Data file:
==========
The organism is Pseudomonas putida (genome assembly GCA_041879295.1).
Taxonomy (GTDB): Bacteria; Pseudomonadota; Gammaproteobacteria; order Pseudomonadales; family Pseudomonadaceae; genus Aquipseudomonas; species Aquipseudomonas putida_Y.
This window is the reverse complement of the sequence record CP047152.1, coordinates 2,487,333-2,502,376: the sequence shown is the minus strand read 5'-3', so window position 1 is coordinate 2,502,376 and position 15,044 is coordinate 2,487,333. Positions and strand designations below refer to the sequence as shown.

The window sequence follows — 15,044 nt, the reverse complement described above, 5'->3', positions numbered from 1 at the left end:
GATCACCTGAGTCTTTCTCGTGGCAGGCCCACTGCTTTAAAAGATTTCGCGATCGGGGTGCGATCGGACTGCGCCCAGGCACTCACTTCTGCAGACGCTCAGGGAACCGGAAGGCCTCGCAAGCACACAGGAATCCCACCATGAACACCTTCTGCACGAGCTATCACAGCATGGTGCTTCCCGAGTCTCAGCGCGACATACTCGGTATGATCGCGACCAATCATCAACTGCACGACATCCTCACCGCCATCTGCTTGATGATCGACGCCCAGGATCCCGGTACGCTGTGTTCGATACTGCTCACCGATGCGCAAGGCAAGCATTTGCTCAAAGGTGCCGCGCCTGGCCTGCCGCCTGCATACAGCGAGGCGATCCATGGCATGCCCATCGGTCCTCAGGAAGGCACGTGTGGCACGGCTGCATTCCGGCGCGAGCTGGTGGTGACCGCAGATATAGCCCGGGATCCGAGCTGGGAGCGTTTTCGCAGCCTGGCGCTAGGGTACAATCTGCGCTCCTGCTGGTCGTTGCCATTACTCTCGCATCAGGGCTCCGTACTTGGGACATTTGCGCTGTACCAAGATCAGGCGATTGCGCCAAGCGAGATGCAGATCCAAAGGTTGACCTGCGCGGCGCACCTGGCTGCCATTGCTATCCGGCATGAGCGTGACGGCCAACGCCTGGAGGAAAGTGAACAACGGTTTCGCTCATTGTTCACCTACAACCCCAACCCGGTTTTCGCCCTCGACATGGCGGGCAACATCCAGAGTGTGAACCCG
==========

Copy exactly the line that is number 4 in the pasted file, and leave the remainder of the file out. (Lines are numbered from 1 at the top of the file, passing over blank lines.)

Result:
The window sequence follows — 15,044 nt, the reverse complement described above, 5'->3', positions numbered from 1 at the left end: